A friend of mine sent me a link to a new project that aim to provide a HTML5 client for the Spice protocol (http://www.spice-space.org/page/Html5). He asked me to check if I can access my VMs under RHEV with my iPad.
The page above describe the steps required to connect to a standalone Spice server. Unfortunately, I didn’t find any information about how to connect to a VM running in RHEV. The problem is that you cannot find the address, port and password to connect to the Spice console in the RHEV-M interface. After a bit of research, I found that all the information is there, you just have to search a little bit to get it. Here is the step from the beginning :
I took the snowy weekend to play with the new release of RHEV 3.1. This new release come with an impressive set of new features, including the removal of the requisite of Internet Explorer! Also included (and to be reviewed in a future post) is the possibility to use a Gluster based storage with RHEV!
My plan for the beginning was to use my old laptop and install RHEV-M on it. That part went well, the installation is now so easy. I also wanted to test the new “All-In-One” plugin on it. This plugin allow one to install a complete and working RHEV environment on a single server. The AIO plugin configure a local data center, cluster, storage and a local host.
This plugin is not supported by Red Hat to use in production case but it’s a welcome addition to ease demoing the RHEV platform. Sadly, I didn’t have much success with it. I had multiple crash and timeout during the plugin configuration that left my RHEV-M not working anymore. (Keep in mind that this plugin is still a proof of concept, oVirt is still working hard to make it work fine.)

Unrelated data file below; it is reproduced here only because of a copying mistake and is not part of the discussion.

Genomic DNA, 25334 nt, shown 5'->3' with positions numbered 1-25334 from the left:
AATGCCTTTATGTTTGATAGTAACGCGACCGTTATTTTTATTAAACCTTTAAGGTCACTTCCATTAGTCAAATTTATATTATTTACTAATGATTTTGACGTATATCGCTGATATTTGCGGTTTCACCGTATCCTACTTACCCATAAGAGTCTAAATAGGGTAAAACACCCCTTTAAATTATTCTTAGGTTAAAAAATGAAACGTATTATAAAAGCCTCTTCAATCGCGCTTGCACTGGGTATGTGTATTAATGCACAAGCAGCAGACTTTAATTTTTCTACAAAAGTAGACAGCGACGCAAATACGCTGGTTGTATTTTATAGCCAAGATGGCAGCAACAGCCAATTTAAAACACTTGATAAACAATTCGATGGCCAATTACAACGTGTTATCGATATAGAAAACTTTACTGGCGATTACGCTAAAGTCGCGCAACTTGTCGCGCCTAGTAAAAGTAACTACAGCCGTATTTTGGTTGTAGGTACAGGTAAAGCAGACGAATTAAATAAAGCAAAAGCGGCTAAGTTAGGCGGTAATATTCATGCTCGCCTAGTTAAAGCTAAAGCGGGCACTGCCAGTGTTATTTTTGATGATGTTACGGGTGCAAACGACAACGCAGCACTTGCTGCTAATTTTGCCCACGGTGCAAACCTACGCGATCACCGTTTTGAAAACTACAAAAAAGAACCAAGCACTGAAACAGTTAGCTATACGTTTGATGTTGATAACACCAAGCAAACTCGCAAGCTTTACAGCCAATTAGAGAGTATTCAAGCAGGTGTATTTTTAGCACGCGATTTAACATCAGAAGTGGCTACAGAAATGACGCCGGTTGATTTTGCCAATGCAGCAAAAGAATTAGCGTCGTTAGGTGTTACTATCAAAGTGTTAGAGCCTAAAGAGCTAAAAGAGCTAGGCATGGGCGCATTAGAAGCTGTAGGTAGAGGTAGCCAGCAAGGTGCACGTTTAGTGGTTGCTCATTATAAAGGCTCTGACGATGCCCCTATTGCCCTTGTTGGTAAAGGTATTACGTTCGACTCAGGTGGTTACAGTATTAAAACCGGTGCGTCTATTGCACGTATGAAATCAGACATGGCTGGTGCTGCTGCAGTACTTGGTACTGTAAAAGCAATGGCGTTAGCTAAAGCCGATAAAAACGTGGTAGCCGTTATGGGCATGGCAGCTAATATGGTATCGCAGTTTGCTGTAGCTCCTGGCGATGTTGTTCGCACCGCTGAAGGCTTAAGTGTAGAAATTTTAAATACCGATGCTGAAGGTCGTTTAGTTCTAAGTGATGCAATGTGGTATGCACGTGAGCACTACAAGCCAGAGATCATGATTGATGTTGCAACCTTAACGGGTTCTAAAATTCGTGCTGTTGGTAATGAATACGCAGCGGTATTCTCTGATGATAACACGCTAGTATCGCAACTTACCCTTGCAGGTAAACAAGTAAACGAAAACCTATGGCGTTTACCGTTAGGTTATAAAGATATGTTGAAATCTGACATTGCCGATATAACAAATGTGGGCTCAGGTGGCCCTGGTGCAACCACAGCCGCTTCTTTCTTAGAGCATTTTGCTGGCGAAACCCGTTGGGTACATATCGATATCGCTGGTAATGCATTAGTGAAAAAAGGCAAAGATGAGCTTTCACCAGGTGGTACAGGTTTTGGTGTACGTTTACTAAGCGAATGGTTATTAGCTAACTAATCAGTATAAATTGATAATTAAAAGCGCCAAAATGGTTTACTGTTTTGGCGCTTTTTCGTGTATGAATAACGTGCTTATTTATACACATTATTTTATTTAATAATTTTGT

So, the plan changed : I used a VM on my new laptop to install RHEV-M and I used my old laptop to install the RHEV hypervisor. One hour later, everything was working fine, I have a few VM running in my “data center”, etc. I also installed the Reports engine to RHEV-M (a big 10 minutes task!). The integration of reports into RHEV-M is absolutely awesome! I can right click on anything and launch a report that give me precious informations about my resources, workload, usage, etc.
The next step is to add a Gluster based storage to my data center and test the new storage live migration with it. I will post my experience with it as soon as I can!
I was checking the wiki of oVirt yesterday when I saw something that I was not aware of : oVirt already support GlusterFS! Not everything is there and working 100% but it’s developing rapidly.
What amaze me is the fast evolution that free software enable. The first official release of oVirt is not 6 months old that I would not have enough space here to list all the new features that are being worked on. Go back 2 years in time when RHEV first came out : it was very promising but at the same time very far from the features set that VMware had. Look at RHEV/oVirt now and the fast pace of development since then.
If you want to try out oVirt and GlusterFS or see what it look like, someone posted a short tutorial on this at http://www.middleswarth.net/content/installing-ovirt-31-and-glusterfs-using-either-nfs-or-posix-native-file-system